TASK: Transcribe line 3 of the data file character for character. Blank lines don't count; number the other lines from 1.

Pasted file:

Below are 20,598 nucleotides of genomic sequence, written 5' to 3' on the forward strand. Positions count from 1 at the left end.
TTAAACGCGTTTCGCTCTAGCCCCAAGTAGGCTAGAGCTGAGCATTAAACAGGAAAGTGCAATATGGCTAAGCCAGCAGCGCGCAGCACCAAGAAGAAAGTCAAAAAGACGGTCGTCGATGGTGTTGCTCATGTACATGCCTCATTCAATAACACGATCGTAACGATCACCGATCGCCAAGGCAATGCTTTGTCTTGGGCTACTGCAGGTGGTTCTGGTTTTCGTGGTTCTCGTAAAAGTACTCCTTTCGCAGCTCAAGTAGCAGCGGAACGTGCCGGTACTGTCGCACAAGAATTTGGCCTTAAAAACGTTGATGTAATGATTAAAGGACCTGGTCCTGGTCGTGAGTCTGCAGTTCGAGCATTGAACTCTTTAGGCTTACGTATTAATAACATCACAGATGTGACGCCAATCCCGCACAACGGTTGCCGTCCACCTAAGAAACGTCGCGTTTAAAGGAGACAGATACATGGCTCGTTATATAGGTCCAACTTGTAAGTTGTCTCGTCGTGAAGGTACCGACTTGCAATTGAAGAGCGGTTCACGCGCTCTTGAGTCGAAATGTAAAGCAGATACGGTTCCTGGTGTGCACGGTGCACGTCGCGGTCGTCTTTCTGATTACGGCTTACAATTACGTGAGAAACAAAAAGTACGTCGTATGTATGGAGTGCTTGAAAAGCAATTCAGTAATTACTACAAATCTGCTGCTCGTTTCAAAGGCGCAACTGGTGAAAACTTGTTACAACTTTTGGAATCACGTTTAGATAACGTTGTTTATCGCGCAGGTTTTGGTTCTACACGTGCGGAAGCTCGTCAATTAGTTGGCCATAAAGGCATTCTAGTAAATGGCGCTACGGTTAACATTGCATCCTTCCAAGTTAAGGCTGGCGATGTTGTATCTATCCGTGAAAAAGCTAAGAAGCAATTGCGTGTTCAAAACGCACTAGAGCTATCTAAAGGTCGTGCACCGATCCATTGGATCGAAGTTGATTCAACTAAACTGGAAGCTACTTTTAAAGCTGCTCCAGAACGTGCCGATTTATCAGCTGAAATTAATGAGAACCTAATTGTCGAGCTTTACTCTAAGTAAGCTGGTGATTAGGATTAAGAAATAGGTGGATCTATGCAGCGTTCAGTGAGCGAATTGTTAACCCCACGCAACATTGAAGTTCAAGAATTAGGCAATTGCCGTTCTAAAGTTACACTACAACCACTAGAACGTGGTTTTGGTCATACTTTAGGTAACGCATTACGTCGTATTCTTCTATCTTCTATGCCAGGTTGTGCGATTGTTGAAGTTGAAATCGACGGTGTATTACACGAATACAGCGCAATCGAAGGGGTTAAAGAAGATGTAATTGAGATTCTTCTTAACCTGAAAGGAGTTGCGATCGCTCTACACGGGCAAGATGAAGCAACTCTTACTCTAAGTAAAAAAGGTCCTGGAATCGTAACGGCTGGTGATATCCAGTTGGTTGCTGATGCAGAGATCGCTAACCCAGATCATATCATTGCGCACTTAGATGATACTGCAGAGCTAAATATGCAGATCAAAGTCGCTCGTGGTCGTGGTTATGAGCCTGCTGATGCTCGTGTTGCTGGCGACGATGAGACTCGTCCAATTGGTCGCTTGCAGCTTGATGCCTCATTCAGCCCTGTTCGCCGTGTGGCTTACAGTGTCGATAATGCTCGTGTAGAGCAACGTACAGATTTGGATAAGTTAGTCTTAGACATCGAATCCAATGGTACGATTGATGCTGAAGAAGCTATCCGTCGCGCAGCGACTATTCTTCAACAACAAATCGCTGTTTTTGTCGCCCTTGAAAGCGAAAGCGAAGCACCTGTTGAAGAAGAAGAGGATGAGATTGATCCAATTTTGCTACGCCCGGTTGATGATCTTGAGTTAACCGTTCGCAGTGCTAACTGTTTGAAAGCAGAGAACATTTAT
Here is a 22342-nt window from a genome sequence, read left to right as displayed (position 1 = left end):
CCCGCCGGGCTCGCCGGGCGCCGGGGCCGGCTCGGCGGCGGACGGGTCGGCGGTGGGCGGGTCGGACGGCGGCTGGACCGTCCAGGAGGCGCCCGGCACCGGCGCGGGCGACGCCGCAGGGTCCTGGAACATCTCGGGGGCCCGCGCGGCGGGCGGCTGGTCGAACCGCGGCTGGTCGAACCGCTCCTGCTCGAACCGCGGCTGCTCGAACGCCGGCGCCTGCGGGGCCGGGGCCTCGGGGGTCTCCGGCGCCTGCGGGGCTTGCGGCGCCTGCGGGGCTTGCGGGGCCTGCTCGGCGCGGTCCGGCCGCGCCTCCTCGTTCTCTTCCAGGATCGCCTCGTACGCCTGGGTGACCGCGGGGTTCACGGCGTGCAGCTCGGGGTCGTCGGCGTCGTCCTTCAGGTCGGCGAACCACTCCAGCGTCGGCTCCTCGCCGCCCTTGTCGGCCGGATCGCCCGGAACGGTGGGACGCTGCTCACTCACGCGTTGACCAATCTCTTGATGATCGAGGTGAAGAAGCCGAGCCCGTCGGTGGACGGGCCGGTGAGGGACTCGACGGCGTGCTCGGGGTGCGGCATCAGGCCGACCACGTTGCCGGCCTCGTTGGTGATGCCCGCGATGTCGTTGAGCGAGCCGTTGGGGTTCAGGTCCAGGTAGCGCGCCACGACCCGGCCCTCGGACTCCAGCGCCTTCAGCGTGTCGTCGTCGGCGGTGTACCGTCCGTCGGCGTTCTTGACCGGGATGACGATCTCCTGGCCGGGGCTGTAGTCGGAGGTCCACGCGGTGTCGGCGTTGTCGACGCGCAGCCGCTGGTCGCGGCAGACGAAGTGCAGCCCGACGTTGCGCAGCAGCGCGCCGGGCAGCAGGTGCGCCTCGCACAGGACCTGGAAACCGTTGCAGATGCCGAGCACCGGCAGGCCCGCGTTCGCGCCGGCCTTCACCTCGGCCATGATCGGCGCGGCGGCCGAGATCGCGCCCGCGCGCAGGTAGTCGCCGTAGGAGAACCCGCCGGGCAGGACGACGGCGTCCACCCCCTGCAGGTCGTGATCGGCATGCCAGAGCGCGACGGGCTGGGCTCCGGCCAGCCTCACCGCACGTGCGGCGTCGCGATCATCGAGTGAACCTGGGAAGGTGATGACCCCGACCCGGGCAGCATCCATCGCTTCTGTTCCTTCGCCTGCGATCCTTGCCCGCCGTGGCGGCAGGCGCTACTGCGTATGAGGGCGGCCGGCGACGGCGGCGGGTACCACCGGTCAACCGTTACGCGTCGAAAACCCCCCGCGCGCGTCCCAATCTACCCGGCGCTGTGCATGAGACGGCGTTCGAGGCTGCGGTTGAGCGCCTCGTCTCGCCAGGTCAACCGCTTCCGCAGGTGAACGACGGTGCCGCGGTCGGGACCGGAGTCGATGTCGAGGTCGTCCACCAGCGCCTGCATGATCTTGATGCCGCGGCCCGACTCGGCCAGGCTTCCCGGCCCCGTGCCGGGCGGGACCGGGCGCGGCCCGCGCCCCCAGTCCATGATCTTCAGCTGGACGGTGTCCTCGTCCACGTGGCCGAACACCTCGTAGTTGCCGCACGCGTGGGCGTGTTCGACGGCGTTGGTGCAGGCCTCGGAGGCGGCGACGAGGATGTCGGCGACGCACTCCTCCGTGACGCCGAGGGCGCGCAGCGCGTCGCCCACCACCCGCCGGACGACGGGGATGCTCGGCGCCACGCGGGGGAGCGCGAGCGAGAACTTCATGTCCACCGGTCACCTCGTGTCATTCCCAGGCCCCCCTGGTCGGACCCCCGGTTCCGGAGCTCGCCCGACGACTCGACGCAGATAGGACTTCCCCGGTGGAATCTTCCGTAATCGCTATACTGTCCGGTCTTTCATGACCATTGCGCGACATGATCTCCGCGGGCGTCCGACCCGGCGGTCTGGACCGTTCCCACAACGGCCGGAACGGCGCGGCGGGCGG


Here is a 22342-nt window from a genome sequence, read left to right as displayed (position 1 = left end):